Today, Bill Gates delivered a report at the G20 Summit in Cannes, with a strong message urging the leaders not to use the current financial turmoil as an excuse to turn their backs on the worlds poor. A message we at the Global Poverty Project strongly stand behind.
The report was delivered at the request of the French President, Nicolas Sarkozy and highlights the major progress that has been made in the last decade. If we are to continue this trend of improvement and build on the unprecedented progress in health and development from the last decade, leadership from the G20 countries is critically important.
A good example of the fantastic progress that has been made comes from Tanzania, as can be seen in the latest video from Professor Hans Rosling below.
At the same time as looking at the pivotal role that well designed aid has played in development, Bill also highlights that aid is not the only element for development. He points out, “Ultimately, developing countries’ domestic resources will be the largest source of funds for development.”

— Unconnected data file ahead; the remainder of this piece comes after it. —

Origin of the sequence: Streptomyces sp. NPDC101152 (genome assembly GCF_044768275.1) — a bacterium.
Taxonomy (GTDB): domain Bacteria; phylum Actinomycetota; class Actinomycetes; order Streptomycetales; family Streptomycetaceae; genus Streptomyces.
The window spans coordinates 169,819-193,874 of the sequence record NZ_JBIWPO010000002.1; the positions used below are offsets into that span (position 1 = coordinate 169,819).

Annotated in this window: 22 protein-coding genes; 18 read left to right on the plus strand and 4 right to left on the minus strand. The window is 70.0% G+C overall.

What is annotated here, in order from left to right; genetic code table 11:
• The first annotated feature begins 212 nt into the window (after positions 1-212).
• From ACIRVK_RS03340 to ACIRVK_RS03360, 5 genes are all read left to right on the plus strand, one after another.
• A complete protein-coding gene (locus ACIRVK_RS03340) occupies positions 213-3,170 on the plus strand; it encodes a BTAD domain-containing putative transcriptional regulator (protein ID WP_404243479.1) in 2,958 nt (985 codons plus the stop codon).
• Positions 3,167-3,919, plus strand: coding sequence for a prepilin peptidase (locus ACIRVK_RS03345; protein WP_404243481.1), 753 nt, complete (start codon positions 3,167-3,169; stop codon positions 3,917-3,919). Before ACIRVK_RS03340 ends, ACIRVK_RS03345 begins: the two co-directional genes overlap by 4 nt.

One of the roles that the G20 nations can play to ensure that people in developing countries are able to secure own resources and bring themselves out of poverty.
He also highlights an important action that we can take towards this – passing legally binding transparency requirements for mining and oil companies listed on their stock exchanges, to ensure that natural resources are well-managed. This is something that we at the Global Poverty Project have been campaigning on for years as part of the Publish What You Pay coalition and we will be unveiling our new campaign in support of this legislation in the coming week.
A further point of interest in the report is the tax proposals he suggests G20 countries should consider to help them meet their aid commitments and eventually expand them. These include a tobacco tax, a financial transaction tax, and an aviation and bunker fuel tax. It will certainly be interesting to see how these are received and indeed if they are implemented.
This report is an important reminder of why we must not turn our backs on aid programmes and we hope the G20 leaders pay heed to it so that we do not lose the huge opportunities we have to truly drive development forward in the coming years.